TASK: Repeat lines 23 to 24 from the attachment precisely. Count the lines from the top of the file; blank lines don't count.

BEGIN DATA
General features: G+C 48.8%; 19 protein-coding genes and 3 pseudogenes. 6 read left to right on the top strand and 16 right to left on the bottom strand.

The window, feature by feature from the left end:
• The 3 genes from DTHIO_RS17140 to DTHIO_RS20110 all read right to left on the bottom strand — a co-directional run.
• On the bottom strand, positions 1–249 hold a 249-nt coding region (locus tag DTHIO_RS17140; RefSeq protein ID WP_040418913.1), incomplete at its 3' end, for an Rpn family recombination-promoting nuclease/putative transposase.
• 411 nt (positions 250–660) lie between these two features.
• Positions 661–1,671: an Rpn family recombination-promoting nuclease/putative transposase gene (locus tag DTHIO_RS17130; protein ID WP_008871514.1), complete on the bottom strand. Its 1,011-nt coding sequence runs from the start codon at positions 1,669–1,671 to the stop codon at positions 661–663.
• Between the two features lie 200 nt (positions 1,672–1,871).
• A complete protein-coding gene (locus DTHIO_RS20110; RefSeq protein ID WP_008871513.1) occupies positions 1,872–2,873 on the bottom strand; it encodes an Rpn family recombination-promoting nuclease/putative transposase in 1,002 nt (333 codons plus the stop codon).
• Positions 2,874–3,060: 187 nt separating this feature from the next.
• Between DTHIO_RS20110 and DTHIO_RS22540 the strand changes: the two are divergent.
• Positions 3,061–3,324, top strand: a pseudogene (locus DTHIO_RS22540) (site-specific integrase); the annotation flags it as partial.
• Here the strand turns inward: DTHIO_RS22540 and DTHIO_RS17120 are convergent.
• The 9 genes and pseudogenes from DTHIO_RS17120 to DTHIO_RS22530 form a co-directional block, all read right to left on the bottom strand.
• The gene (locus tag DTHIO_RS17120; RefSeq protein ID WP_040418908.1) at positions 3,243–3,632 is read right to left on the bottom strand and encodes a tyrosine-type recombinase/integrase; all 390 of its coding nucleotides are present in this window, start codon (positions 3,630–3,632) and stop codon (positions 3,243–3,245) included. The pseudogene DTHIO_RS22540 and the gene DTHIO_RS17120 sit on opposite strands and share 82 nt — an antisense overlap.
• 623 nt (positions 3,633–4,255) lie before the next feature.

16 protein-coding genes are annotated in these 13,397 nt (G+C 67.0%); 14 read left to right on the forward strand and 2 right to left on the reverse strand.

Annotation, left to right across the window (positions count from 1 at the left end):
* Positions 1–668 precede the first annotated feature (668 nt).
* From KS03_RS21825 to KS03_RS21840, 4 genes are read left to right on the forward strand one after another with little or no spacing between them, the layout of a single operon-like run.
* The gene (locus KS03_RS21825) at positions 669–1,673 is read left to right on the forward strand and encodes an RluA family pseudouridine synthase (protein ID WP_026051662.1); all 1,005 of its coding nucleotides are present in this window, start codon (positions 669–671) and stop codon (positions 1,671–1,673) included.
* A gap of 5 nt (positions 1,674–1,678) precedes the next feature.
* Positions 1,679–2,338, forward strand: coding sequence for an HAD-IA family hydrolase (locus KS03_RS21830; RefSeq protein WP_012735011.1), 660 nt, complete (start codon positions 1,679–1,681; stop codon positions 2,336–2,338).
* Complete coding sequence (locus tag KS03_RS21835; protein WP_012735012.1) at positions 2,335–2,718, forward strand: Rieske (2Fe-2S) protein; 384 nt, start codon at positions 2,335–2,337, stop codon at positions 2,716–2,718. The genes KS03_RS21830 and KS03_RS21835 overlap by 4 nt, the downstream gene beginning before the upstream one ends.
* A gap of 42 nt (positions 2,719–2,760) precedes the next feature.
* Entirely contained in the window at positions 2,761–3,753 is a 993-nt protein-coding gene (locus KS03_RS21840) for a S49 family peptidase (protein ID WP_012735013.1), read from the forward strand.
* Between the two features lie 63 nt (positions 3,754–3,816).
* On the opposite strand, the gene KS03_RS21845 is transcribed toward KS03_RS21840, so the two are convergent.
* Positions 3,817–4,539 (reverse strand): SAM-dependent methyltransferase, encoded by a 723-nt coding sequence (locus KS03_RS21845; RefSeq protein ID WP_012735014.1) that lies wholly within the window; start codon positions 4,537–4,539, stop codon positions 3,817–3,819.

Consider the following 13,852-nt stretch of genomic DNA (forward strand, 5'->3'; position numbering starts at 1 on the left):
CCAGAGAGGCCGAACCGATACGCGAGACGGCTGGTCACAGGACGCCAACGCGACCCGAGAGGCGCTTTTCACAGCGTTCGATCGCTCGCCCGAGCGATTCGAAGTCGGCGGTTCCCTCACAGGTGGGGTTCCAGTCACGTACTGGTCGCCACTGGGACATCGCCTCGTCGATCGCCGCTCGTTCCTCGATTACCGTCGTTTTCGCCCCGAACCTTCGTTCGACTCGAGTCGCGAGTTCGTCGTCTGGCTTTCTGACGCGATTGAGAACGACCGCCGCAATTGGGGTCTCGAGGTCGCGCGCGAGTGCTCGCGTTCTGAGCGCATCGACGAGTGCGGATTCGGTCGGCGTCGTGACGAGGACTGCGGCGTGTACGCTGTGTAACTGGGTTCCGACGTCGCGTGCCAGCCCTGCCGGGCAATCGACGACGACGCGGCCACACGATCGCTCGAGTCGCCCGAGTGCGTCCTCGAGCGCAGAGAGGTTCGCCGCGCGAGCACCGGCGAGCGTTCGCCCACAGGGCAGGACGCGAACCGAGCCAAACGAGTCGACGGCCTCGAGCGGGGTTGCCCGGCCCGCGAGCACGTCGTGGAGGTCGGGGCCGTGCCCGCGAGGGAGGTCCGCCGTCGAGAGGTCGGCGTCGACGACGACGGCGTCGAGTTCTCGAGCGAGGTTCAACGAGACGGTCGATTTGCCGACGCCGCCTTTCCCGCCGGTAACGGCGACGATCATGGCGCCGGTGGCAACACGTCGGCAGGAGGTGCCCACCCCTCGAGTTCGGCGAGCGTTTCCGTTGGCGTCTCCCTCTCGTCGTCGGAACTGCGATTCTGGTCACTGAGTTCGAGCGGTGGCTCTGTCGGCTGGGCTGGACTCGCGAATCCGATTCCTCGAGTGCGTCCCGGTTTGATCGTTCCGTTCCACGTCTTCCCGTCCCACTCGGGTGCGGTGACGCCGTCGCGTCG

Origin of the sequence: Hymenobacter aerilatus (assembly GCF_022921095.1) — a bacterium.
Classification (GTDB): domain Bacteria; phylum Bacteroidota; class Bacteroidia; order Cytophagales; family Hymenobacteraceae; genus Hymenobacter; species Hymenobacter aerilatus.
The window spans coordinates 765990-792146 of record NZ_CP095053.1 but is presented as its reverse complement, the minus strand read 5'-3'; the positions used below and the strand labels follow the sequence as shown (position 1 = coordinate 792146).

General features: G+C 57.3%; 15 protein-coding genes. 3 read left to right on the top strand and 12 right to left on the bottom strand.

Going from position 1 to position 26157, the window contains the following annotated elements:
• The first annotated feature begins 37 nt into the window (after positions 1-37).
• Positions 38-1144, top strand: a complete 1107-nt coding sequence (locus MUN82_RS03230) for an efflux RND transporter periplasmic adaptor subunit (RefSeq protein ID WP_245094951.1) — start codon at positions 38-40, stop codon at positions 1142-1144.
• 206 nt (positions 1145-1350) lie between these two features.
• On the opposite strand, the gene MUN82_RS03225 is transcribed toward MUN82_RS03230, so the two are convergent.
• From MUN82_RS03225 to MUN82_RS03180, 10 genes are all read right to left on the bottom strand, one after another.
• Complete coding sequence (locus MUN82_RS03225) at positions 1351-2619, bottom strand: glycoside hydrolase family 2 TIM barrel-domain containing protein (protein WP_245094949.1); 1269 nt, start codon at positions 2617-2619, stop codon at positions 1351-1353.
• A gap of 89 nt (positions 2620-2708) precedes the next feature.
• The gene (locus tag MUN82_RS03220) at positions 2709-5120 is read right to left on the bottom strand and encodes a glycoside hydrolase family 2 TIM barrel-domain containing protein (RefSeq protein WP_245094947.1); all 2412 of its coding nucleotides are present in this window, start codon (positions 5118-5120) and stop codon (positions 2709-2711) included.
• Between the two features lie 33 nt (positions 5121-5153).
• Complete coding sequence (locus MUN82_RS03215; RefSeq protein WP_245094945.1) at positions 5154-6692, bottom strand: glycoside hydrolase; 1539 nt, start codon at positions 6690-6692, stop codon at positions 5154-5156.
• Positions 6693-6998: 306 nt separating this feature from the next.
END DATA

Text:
* Complete coding sequence (locus tag KS03_RS21835; protein WP_012735012.1) at positions 2,335–2,718, forward strand: Rieske (2Fe-2S) protein; 384 nt, start codon at positions 2,335–2,337, stop codon at positions 2,716–2,718. The genes KS03_RS21830 and KS03_RS21835 overlap by 4 nt, the downstream gene beginning before the upstream one ends.
* A gap of 42 nt (positions 2,719–2,760) precedes the next feature.